“In about a million words or less, I want to give you a few of my stories. My baseball journey began in the backyards of our neighborhood, back in my hometown of Montoursville, Pa. It's located right next to Williamsport, the home of Little League Baseball.

"Both are connected to Cooperstown by about a 200-mile stretch of the Susquehanna River.”

After thanking family and friends who helped him along the way, Mussina summed it all up.

“Since I received the incredible and surprising news of my election to the Hall of Fame back in January, I spent a lot of time reflecting on my journey to Cooperstown,” Mussina said. “How did a kid from small town and rural Pennsylvania play enough wiffle ball to make it to the major leagues and pitch there for 18 years? I was never fortunate enough to win a Cy Young Award or be a World Series champion. I didn't win 300 games or strike out 3,000 batters. While my opportunities for those achievements are in the past, today I get to become a member of the National Baseball Hall of Fame. Maybe I was saving up from all of those ‘almost’ achievements for one last push. This time I made it.

Speaking for Halladay was his wife Brandy, who would sometimes become overcome with emotion during her speech.

“Anybody who thinks baseball truly isn't a family has never been involved in baseball. I know how honored Roy would be sitting here today with such accomplished men who have represented this game so well over the course of all of your careers,” she said. “Thank you for being such a good example to him and to supporting him in his career and all of his efforts.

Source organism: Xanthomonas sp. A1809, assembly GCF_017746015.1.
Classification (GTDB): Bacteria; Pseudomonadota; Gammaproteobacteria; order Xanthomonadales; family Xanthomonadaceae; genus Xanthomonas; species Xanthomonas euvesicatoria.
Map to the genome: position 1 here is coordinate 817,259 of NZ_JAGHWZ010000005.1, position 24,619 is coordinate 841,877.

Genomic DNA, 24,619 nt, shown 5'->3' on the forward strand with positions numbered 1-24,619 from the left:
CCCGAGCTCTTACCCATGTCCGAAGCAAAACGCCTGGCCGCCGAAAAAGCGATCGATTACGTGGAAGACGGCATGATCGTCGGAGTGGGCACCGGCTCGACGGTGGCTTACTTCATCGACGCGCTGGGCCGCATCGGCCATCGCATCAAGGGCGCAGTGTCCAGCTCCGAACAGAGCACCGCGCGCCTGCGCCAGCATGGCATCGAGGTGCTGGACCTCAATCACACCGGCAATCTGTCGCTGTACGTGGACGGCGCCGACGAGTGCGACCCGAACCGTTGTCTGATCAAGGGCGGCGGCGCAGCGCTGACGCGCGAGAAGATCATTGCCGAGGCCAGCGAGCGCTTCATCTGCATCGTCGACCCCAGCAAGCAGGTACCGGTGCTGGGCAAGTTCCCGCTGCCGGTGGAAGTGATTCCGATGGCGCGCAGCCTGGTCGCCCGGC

“This is not my speech to give. I'm going to do the best I can to say the things I believe Roy might have said or would have wanted to say if he was here today.”

Baines, known during his career as quiet and unassuming, spoke with the same traits when addressing the audience.

A respected and clutch left-handed hitter, the six-time All-Star totaled 2,866 hits and drove in 1,628 runs, retiring 21st on the all-time RBI list.

“To all of our friends and teammates, you can start your stopwatch now, to time how long it's going to be,” Baines joked at the start of his speech. “I know you got a bet on it, so you can start your stopwatch now.

“Somewhere, someplace in my career, I acquired a reputation for not saying much. I'm not sure why,” he added with a smile. “Maybe it was May 9, 1984, when my home run in a 25-inning game to beat the Milwaukee Brewers. When a writer approached me postgame, one asked, Harold, it appeared you got all of that one. ‘Evidently,’ I said. Perhaps the reputation was born.”

Baines would later expand on how humbled he was by the honor of election to the Hall of Fame.

“It has taken time to sink in. Moments like the Hall of Fame orientation, signing the wall where my plaque will hang, standing here today in front of tens of thousands of baseball fans, makes it feel like less of a dream,” he explained. “In the end, when you ask me why I never have been outspoken or said very much, think of my dad and the lessons he passed onto me many years ago, often as we were playing catch in the yard. As he told me, ‘Words are easy, deeds are hard. Words can be empty, deeds speak loudest, and sometimes they echo forever.’”